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Evidence-Based Reviews

Don’t be fooled by hypochondria

Diagnostic checklist helps rule out psychiatric and medical disorders and avoid treatment errors

Vol. 2, No. 9 / September 2003

A hypochondria “checklist” can help you sort through many overlapping medical and psychiatric disorders and increase your chances of making an accurate diagnosis. Then—by addressing hypochondria’s cognitive dysfunction—you can help patients achieve partial or full remission and change their distressing behaviors.

We offer a checklist that is useful in our practice and suggest behavioral therapies and medications that can help calm these patients’ excessive, unwarranted fears.


Ideal approach. Because hypochondriasis has features of medical and mental illness, working with the patient’s primary care physician is ideal. Physicians often consider these patients difficult because they demand a lot of time, support, and reassurance. Together, you can:

  • offer the patient a healthy level of compassion and empathy to establish a positive therapeutic alliance
  • set appropriate time limits and guidelines for the patient’s care
  • dissuade patients from “doctor shopping”
  • set limits on how often patients may visit their doctors and request reassurance.


Hypochondriasis: Persistent, unwarranted distress

Hypochondriasis is an excessive and persistent fear or belief that one has a serious illness, despite medical reassurance and lack of diagnostic findings that would warrant the health concern. If a medical disorder is present, the distress and preoccupation exceed what the patient’s physician considers reasonable. Illness preoccupation is intense enough to cause great distress or to interfere with daily functioning and may cause the person to miss work or cancel social engagements. 1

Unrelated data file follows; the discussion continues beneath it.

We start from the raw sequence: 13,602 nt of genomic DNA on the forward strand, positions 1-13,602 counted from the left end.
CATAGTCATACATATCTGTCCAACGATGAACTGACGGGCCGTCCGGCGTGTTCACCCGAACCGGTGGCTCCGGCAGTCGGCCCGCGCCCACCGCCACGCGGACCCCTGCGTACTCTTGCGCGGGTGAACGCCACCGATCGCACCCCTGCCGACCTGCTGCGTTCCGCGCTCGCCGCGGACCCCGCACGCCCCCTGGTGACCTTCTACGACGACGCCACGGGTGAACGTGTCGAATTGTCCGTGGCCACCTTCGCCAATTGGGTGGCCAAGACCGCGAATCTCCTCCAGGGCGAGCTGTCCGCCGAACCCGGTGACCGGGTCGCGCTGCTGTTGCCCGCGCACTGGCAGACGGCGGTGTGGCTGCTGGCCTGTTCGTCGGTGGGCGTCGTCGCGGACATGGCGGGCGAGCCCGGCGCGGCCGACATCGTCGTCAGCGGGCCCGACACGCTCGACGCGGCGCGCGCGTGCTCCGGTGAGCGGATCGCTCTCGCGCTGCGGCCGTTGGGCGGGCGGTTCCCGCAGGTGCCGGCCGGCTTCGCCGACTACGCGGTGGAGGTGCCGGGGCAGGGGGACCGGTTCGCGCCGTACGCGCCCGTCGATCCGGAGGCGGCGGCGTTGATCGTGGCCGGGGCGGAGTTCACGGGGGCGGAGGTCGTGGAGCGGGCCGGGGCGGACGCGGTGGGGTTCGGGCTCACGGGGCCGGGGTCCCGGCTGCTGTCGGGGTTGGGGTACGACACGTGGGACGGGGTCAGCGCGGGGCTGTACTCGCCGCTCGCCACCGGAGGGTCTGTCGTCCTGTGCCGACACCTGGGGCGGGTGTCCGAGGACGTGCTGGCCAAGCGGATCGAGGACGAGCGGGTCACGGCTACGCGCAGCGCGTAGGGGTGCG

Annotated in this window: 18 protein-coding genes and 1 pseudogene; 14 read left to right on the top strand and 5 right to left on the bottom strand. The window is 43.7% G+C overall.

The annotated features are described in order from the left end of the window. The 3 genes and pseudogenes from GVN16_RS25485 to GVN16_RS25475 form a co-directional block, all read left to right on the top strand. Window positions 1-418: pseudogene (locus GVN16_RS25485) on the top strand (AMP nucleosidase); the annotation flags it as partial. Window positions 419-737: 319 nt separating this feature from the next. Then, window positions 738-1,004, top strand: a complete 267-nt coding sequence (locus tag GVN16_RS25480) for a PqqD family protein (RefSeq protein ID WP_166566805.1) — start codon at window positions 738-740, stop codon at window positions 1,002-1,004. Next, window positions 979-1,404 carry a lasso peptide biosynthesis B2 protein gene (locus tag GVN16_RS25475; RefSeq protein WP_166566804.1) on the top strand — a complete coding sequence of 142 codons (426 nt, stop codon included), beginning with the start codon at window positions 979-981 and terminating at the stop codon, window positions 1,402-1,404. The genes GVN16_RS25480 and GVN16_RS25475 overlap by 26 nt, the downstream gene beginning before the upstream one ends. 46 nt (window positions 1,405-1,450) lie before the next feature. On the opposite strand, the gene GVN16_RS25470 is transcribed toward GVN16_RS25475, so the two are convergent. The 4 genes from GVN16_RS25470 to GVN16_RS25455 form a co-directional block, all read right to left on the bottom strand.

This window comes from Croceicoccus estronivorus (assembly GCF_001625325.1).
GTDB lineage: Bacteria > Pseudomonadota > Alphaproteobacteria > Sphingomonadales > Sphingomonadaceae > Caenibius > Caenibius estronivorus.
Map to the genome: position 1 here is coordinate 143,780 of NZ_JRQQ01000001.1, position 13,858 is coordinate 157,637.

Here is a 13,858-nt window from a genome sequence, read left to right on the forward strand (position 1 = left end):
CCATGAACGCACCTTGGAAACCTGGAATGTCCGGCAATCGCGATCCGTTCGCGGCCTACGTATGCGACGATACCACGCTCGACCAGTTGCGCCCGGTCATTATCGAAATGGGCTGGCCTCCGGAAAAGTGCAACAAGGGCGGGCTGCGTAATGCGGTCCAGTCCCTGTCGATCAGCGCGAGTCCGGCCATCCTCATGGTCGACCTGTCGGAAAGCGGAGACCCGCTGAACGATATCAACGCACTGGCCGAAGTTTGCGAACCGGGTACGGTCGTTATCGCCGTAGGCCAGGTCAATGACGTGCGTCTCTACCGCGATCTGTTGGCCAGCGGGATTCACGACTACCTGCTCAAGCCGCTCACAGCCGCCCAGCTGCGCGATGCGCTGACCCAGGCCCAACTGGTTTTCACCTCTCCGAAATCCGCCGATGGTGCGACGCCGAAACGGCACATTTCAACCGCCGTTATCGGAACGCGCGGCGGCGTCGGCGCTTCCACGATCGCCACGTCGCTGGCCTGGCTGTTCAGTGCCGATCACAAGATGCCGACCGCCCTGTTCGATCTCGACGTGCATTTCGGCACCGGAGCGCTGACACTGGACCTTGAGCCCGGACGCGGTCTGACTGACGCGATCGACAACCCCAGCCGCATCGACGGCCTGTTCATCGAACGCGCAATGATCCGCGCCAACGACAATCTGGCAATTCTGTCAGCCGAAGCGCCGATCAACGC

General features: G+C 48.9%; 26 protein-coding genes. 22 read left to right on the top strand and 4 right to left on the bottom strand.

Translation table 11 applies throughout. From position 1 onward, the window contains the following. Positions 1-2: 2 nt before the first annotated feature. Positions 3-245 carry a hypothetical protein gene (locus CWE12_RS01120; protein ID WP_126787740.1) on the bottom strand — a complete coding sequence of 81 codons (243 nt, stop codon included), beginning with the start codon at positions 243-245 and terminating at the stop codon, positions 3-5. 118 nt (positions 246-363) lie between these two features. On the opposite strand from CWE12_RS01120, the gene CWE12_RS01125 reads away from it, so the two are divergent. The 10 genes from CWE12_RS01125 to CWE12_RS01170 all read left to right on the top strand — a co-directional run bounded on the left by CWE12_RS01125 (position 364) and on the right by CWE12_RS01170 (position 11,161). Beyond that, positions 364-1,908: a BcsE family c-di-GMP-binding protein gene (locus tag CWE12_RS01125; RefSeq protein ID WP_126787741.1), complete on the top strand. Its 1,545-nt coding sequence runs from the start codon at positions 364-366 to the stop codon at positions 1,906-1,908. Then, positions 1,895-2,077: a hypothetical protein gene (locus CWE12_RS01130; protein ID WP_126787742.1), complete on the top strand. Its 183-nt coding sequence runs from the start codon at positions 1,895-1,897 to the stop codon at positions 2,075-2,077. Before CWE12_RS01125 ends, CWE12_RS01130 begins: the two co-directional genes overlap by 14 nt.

DSM-IV criteria. A patient’s fear or conviction that he or she has a serious health threat must persist at least 6 months and may be accompanied by specific somatic symptoms, vague symptoms, 1 or no symptoms. 2 Hypochondriacal preoccupation may be stable over time, where one illness concern dominates, or it may shift—from fear of AIDS to fear of a heart attack.

A common disorder. Hypochondriasis occurs in 4 to 6% of the general medical population. In psychiatric or medical clinics, women are identified as having hypochondriasis three to four times more often than men. Average age of onset is in the early 20s. 3

For example, you may indicate to the patient, “I will reassure you only at office visits (not by phone), the office visits will be limited to once a month, and during each visit I will reassure you no more than once.”

A doctor-patient relationship based on mutual trust and respect is vital when you treat a patient with hypochondriasis. You can help primary care physicians provide more empathic treatment by explaining that patients do not feign or desire this distressing condition.


Patients with hypochondriasis tend to be hyper-vigilant about normal physiologic fluctuations and bodily sensations, often misinterpreting them as life-threatening or serious enough to require immediate medical attention. This excessive focus on benign symptoms (such as an accelerated heart rate, sweating, or a bump on the skin) and the cognitive distortion of their significance result in increased anxiety, bodily checking, and doctor visits (Box). 1-4